Katherine Tarbox is a former senior editor with REALTOR® Magazine. Previously, she was editorial director for Washington Life. She is the author of the international bestselling book A Girl’s Life (Dutton, 2000) and has made hundreds of media appearances including The Today Show, The Oprah Winfrey Show, and CNN.
Properties With a Past
Stigmatized properties can present a selling challenge.
May 1, 2010
Would you list a house that has a troubled history? Maybe a well-publicized murder happened there or the previous owners were convicted of a heinous crime. Or perhaps the house is rumored to be haunted.
Whatever the reason, stigmatized properties can be a hard sell in any market.
But it’s not impossible find a willing buyer. In fact, "sometimes the past that surrounds a home can actually work in its favor," says Mary Pope-Handy, CRS®, SRES®, ABR®, e-PRO®, a sales associate with the Sereno Group Real Estate in Los Gatos, Calif., who runs the "Haunted Real Estate Blog" at www.hauntedrealestate.com. Her blog caters to people who are interested in spooky homes, including those who want to buy one.
When in Doubt, Disclose
Some states require that real estate practitioners disclose up front if a home is stigmatized, but what constitutes a stigma varies. Some states don’t consider a "psychological" stigma such as a murder or haunting, which don’t affect the physical property, to be pertinent. But even in states where it’s not the law, it’s still best practice to be honest with buyers about the home’s past.
After you’ve confirmed that the reasons for a stigma are factual, ask yourself if knowledge of the stigma would affect the willingness of a reasonable person to buy the property or would change the amount that person was willing to pay. Stigmas aren’t always easy to classify, so use your best judgment.
Tom Jenson, SFR, learned this lesson the hard way. Several years ago, the broker-owner of SunWest, REALTORS®, in Lewisville, Texas, knew sellers whose next-door neighbor was disruptive, to say the least—she was known to leave her house naked and curse loudly. Although Jenson was aware of the neighbor’s unusual habits, he didn’t consider it to be a stigma and never told the buyers.
After the home sold, the new owners were horrified by their neighbor’s behavior and were even more upset when they found out that she’d been doing it for years, but they were never told about it. They sued the sellers, and the court ordered the sellers to buy back the house.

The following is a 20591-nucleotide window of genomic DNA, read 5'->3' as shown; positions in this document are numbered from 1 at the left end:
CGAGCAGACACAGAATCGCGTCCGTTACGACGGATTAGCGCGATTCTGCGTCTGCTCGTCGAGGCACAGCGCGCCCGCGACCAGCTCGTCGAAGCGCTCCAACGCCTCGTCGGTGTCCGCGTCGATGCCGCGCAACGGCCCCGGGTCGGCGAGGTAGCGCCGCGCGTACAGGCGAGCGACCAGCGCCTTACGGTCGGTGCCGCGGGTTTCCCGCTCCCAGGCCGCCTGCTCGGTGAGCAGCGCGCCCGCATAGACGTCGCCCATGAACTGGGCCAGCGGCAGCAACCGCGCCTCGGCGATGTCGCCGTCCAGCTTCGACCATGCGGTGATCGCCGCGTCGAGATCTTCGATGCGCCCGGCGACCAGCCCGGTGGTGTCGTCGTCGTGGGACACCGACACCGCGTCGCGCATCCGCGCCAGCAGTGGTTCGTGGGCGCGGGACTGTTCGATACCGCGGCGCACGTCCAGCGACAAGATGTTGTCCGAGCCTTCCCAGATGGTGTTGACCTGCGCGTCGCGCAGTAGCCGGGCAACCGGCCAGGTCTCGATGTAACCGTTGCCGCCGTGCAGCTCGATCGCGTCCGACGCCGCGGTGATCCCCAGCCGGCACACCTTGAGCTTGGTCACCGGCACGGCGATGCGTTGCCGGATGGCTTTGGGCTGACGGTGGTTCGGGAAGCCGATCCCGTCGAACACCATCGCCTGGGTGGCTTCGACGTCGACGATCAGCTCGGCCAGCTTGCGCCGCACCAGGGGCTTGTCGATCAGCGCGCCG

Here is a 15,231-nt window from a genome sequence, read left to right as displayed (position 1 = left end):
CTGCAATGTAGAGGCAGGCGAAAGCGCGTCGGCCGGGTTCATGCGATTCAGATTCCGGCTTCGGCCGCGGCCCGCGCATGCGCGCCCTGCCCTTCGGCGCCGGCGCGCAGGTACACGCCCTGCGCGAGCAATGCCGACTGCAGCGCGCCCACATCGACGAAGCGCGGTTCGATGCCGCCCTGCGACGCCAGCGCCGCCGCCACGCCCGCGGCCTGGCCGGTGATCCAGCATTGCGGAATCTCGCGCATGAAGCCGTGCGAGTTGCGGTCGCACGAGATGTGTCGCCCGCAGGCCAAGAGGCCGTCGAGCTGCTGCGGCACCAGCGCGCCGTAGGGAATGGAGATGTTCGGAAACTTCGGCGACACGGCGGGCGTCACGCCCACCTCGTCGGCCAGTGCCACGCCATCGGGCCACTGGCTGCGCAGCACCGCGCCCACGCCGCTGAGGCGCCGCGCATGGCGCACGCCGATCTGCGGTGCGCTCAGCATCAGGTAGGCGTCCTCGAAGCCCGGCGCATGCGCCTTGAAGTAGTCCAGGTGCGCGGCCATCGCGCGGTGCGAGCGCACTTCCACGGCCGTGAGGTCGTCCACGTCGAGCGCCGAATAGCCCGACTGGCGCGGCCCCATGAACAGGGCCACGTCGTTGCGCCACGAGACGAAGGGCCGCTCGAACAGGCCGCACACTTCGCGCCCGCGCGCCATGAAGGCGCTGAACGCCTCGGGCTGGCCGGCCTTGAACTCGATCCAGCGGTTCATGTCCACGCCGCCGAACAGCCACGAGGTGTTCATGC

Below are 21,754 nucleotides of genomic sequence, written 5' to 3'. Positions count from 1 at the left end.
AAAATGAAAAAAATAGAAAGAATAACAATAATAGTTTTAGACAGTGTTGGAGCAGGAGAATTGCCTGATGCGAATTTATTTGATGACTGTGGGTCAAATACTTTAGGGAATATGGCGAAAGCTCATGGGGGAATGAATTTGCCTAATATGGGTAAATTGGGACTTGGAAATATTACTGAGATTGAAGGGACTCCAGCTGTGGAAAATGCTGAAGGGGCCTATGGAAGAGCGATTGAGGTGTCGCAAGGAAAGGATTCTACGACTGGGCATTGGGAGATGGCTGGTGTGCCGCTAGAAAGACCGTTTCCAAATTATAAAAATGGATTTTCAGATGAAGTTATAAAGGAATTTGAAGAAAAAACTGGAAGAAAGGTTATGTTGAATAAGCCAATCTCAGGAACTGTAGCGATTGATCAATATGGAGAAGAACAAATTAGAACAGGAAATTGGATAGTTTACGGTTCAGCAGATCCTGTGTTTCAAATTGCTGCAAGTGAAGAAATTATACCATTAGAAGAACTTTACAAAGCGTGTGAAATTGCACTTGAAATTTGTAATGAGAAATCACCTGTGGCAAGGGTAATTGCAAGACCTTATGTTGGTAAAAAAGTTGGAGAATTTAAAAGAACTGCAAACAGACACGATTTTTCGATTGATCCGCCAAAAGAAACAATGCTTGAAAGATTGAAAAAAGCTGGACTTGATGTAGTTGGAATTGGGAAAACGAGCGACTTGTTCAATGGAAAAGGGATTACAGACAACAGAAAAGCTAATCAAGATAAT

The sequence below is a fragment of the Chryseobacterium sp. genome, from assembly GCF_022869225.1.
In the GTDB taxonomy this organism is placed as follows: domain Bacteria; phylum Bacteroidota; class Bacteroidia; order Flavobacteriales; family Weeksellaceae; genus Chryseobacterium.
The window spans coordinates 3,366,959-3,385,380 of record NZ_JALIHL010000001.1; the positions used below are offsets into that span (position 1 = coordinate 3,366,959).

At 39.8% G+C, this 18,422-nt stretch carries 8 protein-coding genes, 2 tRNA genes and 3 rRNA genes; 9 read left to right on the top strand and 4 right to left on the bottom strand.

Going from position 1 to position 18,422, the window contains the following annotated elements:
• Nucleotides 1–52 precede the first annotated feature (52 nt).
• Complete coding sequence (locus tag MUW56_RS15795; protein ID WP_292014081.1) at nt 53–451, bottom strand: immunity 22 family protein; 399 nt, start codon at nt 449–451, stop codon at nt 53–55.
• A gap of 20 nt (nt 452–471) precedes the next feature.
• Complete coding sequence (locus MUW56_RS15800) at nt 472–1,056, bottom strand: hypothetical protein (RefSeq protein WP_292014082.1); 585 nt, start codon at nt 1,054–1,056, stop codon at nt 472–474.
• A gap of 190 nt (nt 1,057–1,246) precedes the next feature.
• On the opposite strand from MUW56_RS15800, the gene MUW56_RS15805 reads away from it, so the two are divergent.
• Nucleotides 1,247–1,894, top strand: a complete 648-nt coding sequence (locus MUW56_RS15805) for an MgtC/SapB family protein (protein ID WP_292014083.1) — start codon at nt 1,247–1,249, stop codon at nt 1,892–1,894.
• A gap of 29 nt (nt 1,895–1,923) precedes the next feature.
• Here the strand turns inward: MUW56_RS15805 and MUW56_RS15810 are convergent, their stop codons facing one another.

"Murders are easy to identify as a stigmatizing condition, but these day-to-day issues are a broker’s call," says Jenson, who now specializes in selling problematic properties. "You and your broker should have a discussion about suspected stigmas and whether they should be disclosed, as well as what all of the ramifications are."
It’s also critical to explain to sellers the benefit of disclosing a stigma rather than having buyers find out about it on their own.
While sellers may not need to disclose the stigma to every casual looker, it’s necessary to make the disclosure as early in the process as state or local law requires, allowing serious buyers sufficient time to consider the information.
Clear Up their Questions
In Melinda Peterson’s experience selling stigmatized properties—including a home where a murder took place—providing detailed information about the history is sometimes what buyers need.
For example, if buyers know that a death occurred at the property but know no other details, it could help if they learn that the person died of natural causes or that it happened decades ago, says Peterson, CRS, e-PRO®, of Real Estate Cafe in Grants Pass, Ore.
Peterson says one of the best ways to give a stigmatized house a brighter outlook is by making cosmetic updates. "Adding a new coat of paint and planting trees, shrubs, and flowers makes the property look fresh, like it’s no longer associated with its past," she says.
For more advice on tackling these tricky listings, read the "Field Guide to Dealing with Stigmatized Properties" at REALTOR.org.